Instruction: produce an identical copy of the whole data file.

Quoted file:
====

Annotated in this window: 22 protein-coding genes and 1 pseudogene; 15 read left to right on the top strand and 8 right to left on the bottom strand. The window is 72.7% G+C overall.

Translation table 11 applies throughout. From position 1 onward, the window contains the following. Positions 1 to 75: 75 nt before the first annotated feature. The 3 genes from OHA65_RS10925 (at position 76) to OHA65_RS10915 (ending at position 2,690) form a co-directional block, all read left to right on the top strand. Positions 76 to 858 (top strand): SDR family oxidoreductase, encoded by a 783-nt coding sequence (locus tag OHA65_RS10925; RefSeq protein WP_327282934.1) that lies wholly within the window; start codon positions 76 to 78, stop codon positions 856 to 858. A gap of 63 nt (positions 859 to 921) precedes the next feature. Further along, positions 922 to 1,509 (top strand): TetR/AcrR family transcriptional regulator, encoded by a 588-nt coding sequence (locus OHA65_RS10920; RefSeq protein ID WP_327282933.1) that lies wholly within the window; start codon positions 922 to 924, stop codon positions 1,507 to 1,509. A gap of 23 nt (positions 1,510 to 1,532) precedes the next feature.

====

Annotated in this window: 22 protein-coding genes and 1 pseudogene; 15 read left to right on the top strand and 8 right to left on the bottom strand. The window is 72.7% G+C overall.

Translation table 11 applies throughout. From position 1 onward, the window contains the following. Positions 1 to 75: 75 nt before the first annotated feature. The 3 genes from OHA65_RS10925 (at position 76) to OHA65_RS10915 (ending at position 2,690) form a co-directional block, all read left to right on the top strand. Positions 76 to 858 (top strand): SDR family oxidoreductase, encoded by a 783-nt coding sequence (locus tag OHA65_RS10925; RefSeq protein WP_327282934.1) that lies wholly within the window; start codon positions 76 to 78, stop codon positions 856 to 858. A gap of 63 nt (positions 859 to 921) precedes the next feature. Further along, positions 922 to 1,509 (top strand): TetR/AcrR family transcriptional regulator, encoded by a 588-nt coding sequence (locus OHA65_RS10920; RefSeq protein ID WP_327282933.1) that lies wholly within the window; start codon positions 922 to 924, stop codon positions 1,507 to 1,509. A gap of 23 nt (positions 1,510 to 1,532) precedes the next feature.